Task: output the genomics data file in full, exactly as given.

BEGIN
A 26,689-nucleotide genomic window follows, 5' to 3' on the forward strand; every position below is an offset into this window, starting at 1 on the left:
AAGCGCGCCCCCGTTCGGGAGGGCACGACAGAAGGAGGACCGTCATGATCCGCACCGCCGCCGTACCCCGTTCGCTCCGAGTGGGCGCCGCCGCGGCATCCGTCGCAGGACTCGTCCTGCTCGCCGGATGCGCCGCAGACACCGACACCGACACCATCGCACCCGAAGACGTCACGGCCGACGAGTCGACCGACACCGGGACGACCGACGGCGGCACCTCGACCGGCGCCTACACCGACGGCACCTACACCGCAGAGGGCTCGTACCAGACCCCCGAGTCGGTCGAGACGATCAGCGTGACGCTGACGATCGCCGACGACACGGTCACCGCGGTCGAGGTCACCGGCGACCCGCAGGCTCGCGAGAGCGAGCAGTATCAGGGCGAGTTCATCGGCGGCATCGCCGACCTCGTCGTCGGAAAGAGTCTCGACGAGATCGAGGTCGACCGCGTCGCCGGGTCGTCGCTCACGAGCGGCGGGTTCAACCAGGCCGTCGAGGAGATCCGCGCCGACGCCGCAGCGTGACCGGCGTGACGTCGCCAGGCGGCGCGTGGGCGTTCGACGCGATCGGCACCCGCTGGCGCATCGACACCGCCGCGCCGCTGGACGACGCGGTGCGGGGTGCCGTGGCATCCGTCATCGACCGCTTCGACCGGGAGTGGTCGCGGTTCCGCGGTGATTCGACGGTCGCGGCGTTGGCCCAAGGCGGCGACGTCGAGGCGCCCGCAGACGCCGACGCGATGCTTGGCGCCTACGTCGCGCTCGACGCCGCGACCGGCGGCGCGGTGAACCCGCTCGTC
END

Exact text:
A 26,689-nucleotide genomic window follows, 5' to 3' on the forward strand; every position below is an offset into this window, starting at 1 on the left:
AAGCGCGCCCCCGTTCGGGAGGGCACGACAGAAGGAGGACCGTCATGATCCGCACCGCCGCCGTACCCCGTTCGCTCCGAGTGGGCGCCGCCGCGGCATCCGTCGCAGGACTCGTCCTGCTCGCCGGATGCGCCGCAGACACCGACACCGACACCATCGCACCCGAAGACGTCACGGCCGACGAGTCGACCGACACCGGGACGACCGACGGCGGCACCTCGACCGGCGCCTACACCGACGGCACCTACACCGCAGAGGGCTCGTACCAGACCCCCGAGTCGGTCGAGACGATCAGCGTGACGCTGACGATCGCCGACGACACGGTCACCGCGGTCGAGGTCACCGGCGACCCGCAGGCTCGCGAGAGCGAGCAGTATCAGGGCGAGTTCATCGGCGGCATCGCCGACCTCGTCGTCGGAAAGAGTCTCGACGAGATCGAGGTCGACCGCGTCGCCGGGTCGTCGCTCACGAGCGGCGGGTTCAACCAGGCCGTCGAGGAGATCCGCGCCGACGCCGCAGCGTGACCGGCGTGACGTCGCCAGGCGGCGCGTGGGCGTTCGACGCGATCGGCACCCGCTGGCGCATCGACACCGCCGCGCCGCTGGACGACGCGGTGCGGGGTGCCGTGGCATCCGTCATCGACCGCTTCGACCGGGAGTGGTCGCGGTTCCGCGGTGATTCGACGGTCGCGGCGTTGGCCCAAGGCGGCGACGTCGAGGCGCCCGCAGACGCCGACGCGATGCTTGGCGCCTACGTCGCGCTCGACGCCGCGACCGGCGGCGCGGTGAACCCGCTCGTC